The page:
WCC journalism has something for every student

Image by Armi Habal

Image by Armi Habal

If you’re figuring out what courses to take next spring, consider journalism.

“Everyone can benefit from journalism classes, not just those who want to be journalists,” says journalism instructor Kimberlee Bassford.

“Media is everywhere—on our phones, our computers, in our homes and on the go. It’s important to know the messages that media are sending and how they shape the very way you see the world.”

WCC’s journalism program provides students with hands-on experience and training, from writing stories for Ka ‘Ohana to talking with professional journalists to researching and analyzing advertisements and social media campaigns.

Bassford adds, “Students choose what they write about. They just need to do it in a journalistic style. So the classes are a great way to explore your interests or to find out more about that subject you’ve always been curious about. We’ve had students write about the booming Asian film industry, the identity of Generation Z and the challenges of being an older college student. Almost anything can make for a compelling story if you dig deep and find what’s newsworthy and universal.”

Student Taylor Gregson-Linekona says, “Students should take journalism because it may spark an interest in something you might not expect.”

The journalism courses offered this spring are:

 

JOUR 150: Media & Society

MW 10-11:15 a.m. – Fulfills Diversification – Social Science – 3 Credits – Prerequisite: Placement in or credit for ENG 22 or higher or consent of instructor.

Is “The Daily Show” a news program? How is Twitter changing journalism? What’s the effect of the media on our everyday lives?

This media literacy course explores the impact of TV, social media, newspapers, advertising, film and the internet.

Students watch eye-opening documentaries, keep up with the news and discover how the media, in big and small ways, reflects, impacts and shapes who we are as a society.

Student Linea Perry says of the course: “It makes you look at the media in a different way, to really think about what we are being told instead of just accepting it.”

 

JOUR 250: Media Writing

TR 10-11:15 a.m. – Writing Intensive – 3 credits – Prerequisite: ENG 100 or consent of instructor.

Learn the craft of writing journalistic stories from straight news pieces to profiles to multimedia stories for the web.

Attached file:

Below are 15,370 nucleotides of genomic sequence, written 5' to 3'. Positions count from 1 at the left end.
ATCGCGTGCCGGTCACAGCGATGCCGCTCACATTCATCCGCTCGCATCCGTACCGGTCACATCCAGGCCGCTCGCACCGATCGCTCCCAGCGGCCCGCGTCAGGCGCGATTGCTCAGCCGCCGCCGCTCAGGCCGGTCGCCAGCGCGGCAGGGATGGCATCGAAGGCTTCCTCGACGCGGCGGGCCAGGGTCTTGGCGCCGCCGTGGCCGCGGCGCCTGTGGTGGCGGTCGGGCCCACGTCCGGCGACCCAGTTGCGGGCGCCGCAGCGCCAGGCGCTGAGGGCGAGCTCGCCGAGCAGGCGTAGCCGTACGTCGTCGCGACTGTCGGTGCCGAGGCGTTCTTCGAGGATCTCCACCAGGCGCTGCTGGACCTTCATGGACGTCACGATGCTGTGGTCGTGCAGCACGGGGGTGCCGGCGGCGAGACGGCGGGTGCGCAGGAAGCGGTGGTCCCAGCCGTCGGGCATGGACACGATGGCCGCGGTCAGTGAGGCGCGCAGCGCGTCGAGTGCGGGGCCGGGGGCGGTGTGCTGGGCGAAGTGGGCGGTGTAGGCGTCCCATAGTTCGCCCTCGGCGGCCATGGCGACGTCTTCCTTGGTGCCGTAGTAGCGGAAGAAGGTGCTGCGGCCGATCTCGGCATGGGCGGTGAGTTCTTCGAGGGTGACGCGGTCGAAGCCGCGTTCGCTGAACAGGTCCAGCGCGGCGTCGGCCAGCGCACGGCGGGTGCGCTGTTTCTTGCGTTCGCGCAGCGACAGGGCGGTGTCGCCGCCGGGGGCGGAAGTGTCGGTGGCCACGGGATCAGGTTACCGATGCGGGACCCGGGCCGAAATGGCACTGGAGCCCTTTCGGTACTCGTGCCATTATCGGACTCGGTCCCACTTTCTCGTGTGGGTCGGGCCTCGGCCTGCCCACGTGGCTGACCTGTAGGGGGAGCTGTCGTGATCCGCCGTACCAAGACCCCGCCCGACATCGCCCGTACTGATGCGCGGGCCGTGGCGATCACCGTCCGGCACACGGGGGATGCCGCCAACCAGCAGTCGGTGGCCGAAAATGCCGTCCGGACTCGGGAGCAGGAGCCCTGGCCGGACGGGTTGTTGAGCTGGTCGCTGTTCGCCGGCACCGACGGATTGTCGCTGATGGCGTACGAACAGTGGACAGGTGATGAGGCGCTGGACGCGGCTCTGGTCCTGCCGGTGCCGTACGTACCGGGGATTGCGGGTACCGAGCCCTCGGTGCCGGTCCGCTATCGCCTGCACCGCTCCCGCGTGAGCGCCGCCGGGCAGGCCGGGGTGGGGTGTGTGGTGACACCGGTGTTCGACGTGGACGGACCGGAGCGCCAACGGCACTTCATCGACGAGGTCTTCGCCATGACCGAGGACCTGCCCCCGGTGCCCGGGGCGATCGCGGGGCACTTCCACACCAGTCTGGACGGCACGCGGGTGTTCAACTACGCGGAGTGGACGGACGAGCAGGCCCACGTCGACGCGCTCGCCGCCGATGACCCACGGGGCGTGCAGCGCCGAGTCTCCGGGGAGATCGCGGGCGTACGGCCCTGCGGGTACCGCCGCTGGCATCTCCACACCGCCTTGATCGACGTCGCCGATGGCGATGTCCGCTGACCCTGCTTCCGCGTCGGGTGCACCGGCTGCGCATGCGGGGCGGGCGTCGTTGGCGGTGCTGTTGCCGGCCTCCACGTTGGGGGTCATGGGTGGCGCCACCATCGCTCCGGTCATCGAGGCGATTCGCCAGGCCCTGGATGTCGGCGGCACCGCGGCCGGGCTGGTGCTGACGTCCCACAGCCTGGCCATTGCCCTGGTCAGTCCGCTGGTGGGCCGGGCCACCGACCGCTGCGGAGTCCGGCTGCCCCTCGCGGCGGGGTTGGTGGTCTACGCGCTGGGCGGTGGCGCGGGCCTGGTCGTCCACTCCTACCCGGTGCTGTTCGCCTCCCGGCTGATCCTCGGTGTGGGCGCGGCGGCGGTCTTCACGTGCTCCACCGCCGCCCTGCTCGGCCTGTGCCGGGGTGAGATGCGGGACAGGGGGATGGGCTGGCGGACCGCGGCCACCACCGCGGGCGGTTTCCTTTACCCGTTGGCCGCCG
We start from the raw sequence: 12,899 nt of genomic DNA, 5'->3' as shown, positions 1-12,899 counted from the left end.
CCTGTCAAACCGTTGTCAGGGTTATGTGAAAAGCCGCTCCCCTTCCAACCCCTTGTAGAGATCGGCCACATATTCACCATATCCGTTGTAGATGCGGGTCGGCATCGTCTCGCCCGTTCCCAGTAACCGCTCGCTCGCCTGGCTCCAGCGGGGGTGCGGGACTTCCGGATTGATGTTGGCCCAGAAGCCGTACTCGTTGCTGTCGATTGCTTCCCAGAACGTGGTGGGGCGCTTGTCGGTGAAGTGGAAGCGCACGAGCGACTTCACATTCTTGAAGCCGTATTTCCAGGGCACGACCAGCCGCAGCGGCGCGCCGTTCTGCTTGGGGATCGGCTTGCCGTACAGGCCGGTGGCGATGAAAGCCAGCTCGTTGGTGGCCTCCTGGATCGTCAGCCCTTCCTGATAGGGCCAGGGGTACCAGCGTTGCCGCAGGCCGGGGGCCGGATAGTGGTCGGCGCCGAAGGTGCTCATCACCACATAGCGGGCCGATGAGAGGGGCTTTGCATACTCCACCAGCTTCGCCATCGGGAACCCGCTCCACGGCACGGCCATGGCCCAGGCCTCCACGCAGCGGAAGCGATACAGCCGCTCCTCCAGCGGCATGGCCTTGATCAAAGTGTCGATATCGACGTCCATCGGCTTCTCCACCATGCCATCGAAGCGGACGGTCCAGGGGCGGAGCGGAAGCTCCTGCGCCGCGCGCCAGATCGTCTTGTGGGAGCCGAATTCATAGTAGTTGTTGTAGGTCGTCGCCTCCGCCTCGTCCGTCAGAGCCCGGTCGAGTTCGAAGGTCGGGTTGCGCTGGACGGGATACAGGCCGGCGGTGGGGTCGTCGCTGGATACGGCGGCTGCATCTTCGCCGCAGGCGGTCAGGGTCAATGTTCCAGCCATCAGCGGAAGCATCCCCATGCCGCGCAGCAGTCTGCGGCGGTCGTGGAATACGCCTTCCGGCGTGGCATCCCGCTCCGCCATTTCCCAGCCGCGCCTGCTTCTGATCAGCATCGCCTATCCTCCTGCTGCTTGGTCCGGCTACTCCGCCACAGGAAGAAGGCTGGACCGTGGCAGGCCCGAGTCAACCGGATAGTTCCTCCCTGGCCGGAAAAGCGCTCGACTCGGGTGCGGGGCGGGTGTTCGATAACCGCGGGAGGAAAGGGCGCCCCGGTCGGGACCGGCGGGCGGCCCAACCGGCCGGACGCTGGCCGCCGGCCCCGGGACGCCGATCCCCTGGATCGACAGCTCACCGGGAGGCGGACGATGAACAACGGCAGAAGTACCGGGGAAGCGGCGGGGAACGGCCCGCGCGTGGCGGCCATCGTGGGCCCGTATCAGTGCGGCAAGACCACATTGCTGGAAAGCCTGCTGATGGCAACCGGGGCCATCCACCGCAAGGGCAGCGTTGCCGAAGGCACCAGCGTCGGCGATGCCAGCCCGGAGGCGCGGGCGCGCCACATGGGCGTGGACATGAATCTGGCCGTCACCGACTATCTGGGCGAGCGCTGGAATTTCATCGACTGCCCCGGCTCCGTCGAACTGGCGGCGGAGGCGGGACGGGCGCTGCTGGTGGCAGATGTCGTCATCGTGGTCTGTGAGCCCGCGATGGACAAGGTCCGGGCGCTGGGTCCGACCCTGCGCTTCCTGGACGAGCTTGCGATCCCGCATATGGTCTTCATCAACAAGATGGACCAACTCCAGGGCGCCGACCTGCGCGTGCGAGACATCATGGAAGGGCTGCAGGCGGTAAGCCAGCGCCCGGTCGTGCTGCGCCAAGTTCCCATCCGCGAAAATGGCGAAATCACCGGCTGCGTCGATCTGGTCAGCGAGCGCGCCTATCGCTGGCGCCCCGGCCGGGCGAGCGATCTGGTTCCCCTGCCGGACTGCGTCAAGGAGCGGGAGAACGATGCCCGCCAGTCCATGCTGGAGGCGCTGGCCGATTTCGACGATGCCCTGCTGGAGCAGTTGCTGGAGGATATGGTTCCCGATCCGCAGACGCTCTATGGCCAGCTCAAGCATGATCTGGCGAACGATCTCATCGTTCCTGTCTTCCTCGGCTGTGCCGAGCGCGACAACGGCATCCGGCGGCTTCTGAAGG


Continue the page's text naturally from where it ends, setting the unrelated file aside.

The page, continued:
This is the foundation course if you’re contemplating journalism as a career or just want to hone your writing skills telling real stories that matter.

“I love the layout of the course and how each assignment builds on skills from the last one,” says student Austin Weihmiller. “It challenges you to think critically and really dig until you find the good stuff.”

The course also invites professional journalists to share their experiences. This fall, students tapped the minds of Dan Nakaso of The Honolulu Star-Advertiser and photojournalist Cory Lum.

 

JOUR 285V: Newspaper Lab

TR 11:30am-12:45pm – Writing Intensive – 1 to 3 credits – Repeatable up to 6 credits – Prerequisite: JOUR 250 (can be taken concurrently) or consent of instructor.

Join the staff of WCC’s award-winning student newspaper.

In this course, you’ll write at least one story per issue plus design the newspaper using Adobe InDesign software.

For those interested in ad sales, social media, photography or videography, the opportunities abound.

“What I like best about the course is that you get to learn how to lay out and design the paper and get more practice with writing and interviewing,” says student and Ka ‘Ohana editor in chief Debbra Baetz.

“And in the process you get to meet new people and learn about new topics.”

 

The Future of Journalism at WCC

Finally, a new course will be offered next fall: JOUR 270 – Introduction to Multimedia Storytelling.

Learn how to write, produce, direct, shoot and edit your own videos, which will be published on the web.

The prerequisite for the course is JOUR 150, JOUR 250 or consent of instructor. So if you want to enroll in it, make sure to take a journalism course this spring.

For more information about the journalism program, contact instructor Kimberlee Bassford at kbassfor@hawaii.edu.

 

by Ka ‘Ohana, News Staff